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AlaskaDigest

Posted: Friday, July 25, 2003

Cloudy water returns

JUNEAU - The water coming out of faucets in downtown Juneau and Douglas may be milky white in color, but it is safe to drink, city officials said Thursday.

"It's because of some work we're doing in Last Chance Basin," said Grant Ritter, water utilities superintendent.

The cloudiness in the water results from screens in the wells becoming calcified and not allowing water to pass through smoothly, Ritter said. As the water pools up in front of the screen, it starts to swirl like a whirlpool and becomes infused with air.

The air does not jeopardize the bacterial safety of the water, Ritter said. The city experienced a similar effervescence to water coming from Last Chance Basin, near Basin Road in downtown Juneau, in late June, but the city solved the initial problem.

The return of the milky water first was reported to the city Tuesday, Ritter said. The city is working to clean a screen in one of the wells, and anticipates the problem to be solved shortly.

"Hopefully by this time next week the well should be in and there should be less air in the water," Ritter said.

Coast Guard gives up search for Yakutat man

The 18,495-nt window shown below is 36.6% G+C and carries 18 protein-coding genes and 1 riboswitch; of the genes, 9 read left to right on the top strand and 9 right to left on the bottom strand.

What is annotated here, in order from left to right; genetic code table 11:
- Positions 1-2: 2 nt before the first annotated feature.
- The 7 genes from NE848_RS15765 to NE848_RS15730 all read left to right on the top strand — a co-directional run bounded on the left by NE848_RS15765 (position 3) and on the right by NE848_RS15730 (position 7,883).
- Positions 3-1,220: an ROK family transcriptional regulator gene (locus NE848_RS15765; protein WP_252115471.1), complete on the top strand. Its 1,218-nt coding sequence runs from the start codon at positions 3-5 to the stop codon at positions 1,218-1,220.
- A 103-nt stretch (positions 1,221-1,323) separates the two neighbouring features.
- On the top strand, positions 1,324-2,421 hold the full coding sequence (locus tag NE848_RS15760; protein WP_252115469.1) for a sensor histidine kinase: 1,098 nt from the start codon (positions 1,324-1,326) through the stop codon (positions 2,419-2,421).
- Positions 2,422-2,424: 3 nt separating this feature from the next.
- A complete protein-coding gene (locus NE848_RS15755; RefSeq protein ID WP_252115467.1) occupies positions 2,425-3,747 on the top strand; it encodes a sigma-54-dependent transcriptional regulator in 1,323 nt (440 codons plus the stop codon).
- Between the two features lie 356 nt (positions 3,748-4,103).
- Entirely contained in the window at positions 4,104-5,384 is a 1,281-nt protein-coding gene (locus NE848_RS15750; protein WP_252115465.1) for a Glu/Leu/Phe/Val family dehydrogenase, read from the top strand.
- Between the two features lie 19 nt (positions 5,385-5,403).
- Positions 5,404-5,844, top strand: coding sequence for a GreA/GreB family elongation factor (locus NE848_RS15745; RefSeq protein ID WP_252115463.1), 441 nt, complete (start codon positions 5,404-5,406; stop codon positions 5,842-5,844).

YAKUTAT - The Coast Guard suspended its search Tuesday for a man who was lost the previous evening at the mouth of the Akwe River.

Patrick Donahue Jr. of Yakutat was in a skiff at the mouth of the river when the boat flipped over at about 9:40 p.m. Monday. Donahue was seen going under the surf by the master of a fishing vessel, the Coast Guard was called, and a search began immediately, according to Coast Guard spokesman Russ Tippets.

The search from air and sea was hampered by poor conditions, rain and low visibility, Tippets said.

It was interrupted when darkness fell Monday night, but searchers picked it up again at first light Tuesday, he said.

With no signs of Donahue, the search was suspended.

Legislature lacks votes for special session

JUNEAU - There is not enough support among Republicans in the Legislature to return to a special session to preserve the state's senior citizen Longevity Bonus program, which is slated to end in August.

House Speaker Pete Kott, an Eagle River Republican, said 21 House Republicans have said they do not want a special session to override a Gov. Frank Murkowski veto of the program.

With more than half of the House opposed, a two-thirds vote to force a special session becomes a mathematical impossibility.

Legislative leaders are still waiting to hear from lawmakers who could not be contacted by Thursday. But Kott said the outcome is clear.

"It's not an official vote, but it's official in my mind there's not going to be a special session," Kott said.

Murkowski vetoed $44 million in funding for the program that provides monthly checks to about 18,000 eligible seniors.



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